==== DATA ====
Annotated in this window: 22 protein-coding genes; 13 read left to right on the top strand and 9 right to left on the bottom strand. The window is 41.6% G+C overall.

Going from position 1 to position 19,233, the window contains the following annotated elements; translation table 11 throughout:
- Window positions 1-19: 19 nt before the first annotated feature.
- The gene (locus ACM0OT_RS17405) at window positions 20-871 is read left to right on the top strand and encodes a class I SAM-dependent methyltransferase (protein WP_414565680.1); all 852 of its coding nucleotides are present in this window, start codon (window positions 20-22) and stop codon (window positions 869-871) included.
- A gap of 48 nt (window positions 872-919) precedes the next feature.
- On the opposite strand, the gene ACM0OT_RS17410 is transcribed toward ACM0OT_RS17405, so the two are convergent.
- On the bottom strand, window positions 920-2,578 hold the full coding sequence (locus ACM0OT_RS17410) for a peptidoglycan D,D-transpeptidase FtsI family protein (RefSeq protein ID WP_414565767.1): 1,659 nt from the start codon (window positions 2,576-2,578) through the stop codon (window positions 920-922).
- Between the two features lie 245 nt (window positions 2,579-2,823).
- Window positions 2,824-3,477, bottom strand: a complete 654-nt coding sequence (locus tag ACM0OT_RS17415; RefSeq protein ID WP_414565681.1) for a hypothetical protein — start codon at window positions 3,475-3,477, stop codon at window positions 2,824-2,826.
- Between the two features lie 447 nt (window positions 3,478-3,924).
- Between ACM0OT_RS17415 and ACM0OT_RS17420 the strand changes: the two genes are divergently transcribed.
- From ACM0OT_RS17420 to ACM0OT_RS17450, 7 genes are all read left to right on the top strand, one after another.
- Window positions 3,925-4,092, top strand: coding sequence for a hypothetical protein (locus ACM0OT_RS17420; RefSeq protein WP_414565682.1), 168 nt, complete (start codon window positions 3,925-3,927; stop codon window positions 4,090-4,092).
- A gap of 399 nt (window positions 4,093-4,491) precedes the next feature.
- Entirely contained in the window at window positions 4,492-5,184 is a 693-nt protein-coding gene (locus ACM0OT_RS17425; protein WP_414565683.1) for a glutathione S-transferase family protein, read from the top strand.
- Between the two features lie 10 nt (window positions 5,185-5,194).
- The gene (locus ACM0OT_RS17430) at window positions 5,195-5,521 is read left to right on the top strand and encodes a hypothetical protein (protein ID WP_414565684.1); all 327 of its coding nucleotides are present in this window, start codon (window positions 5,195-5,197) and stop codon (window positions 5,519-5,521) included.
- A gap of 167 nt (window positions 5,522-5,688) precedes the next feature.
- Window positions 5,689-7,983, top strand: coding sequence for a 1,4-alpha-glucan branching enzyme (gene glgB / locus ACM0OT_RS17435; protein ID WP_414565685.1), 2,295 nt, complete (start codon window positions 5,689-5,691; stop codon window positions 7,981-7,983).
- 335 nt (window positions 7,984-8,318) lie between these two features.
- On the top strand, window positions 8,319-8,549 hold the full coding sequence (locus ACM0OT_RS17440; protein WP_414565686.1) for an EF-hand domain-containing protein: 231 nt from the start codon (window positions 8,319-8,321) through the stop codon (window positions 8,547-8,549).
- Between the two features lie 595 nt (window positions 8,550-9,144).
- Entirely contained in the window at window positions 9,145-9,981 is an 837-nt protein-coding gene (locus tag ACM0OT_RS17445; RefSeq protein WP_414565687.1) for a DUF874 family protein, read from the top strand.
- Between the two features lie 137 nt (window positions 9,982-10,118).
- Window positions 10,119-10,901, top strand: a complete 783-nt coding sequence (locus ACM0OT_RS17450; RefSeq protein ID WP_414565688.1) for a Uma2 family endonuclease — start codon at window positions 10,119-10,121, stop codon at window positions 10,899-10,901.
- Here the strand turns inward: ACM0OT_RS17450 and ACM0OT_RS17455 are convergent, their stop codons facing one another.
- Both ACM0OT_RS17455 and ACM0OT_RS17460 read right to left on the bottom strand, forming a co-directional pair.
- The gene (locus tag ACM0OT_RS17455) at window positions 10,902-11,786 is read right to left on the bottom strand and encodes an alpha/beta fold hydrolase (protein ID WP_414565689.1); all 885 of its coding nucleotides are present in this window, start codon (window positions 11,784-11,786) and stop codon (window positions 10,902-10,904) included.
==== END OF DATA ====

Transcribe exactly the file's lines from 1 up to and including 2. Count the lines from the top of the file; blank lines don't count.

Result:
Annotated in this window: 22 protein-coding genes; 13 read left to right on the top strand and 9 right to left on the bottom strand. The window is 41.6% G+C overall.

Going from position 1 to position 19,233, the window contains the following annotated elements; translation table 11 throughout: